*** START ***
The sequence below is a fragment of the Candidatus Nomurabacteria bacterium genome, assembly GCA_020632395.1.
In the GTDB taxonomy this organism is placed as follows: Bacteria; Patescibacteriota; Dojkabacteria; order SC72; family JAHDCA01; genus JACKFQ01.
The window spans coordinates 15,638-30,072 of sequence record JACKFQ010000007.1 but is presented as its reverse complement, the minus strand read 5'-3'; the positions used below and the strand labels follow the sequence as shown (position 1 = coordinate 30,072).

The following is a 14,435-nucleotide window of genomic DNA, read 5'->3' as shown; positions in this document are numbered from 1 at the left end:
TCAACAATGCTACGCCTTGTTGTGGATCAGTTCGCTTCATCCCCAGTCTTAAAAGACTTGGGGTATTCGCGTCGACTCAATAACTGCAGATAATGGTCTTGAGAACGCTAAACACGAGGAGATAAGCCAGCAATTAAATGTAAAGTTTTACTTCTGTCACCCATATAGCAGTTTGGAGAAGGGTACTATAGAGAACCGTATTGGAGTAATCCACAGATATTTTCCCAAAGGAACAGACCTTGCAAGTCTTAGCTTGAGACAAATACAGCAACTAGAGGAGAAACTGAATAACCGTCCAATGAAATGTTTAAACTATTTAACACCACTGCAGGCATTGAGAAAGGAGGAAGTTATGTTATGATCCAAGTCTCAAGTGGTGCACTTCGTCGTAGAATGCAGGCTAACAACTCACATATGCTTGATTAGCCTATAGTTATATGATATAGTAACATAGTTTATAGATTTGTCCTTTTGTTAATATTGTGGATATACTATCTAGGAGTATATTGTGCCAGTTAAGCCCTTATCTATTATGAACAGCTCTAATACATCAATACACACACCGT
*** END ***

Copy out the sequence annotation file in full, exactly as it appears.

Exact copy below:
The sequence below is a fragment of the Candidatus Nomurabacteria bacterium genome, assembly GCA_020632395.1.
In the GTDB taxonomy this organism is placed as follows: Bacteria; Patescibacteriota; Dojkabacteria; order SC72; family JAHDCA01; genus JACKFQ01.
The window spans coordinates 15,638-30,072 of sequence record JACKFQ010000007.1 but is presented as its reverse complement, the minus strand read 5'-3'; the positions used below and the strand labels follow the sequence as shown (position 1 = coordinate 30,072).

The following is a 14,435-nucleotide window of genomic DNA, read 5'->3' as shown; positions in this document are numbered from 1 at the left end:
TCAACAATGCTACGCCTTGTTGTGGATCAGTTCGCTTCATCCCCAGTCTTAAAAGACTTGGGGTATTCGCGTCGACTCAATAACTGCAGATAATGGTCTTGAGAACGCTAAACACGAGGAGATAAGCCAGCAATTAAATGTAAAGTTTTACTTCTGTCACCCATATAGCAGTTTGGAGAAGGGTACTATAGAGAACCGTATTGGAGTAATCCACAGATATTTTCCCAAAGGAACAGACCTTGCAAGTCTTAGCTTGAGACAAATACAGCAACTAGAGGAGAAACTGAATAACCGTCCAATGAAATGTTTAAACTATTTAACACCACTGCAGGCATTGAGAAAGGAGGAAGTTATGTTATGATCCAAGTCTCAAGTGGTGCACTTCGTCGTAGAATGCAGGCTAACAACTCACATATGCTTGATTAGCCTATAGTTATATGATATAGTAACATAGTTTATAGATTTGTCCTTTTGTTAATATTGTGGATATACTATCTAGGAGTATATTGTGCCAGTTAAGCCCTTATCTATTATGAACAGCTCTAATACATCAATACACACACCGT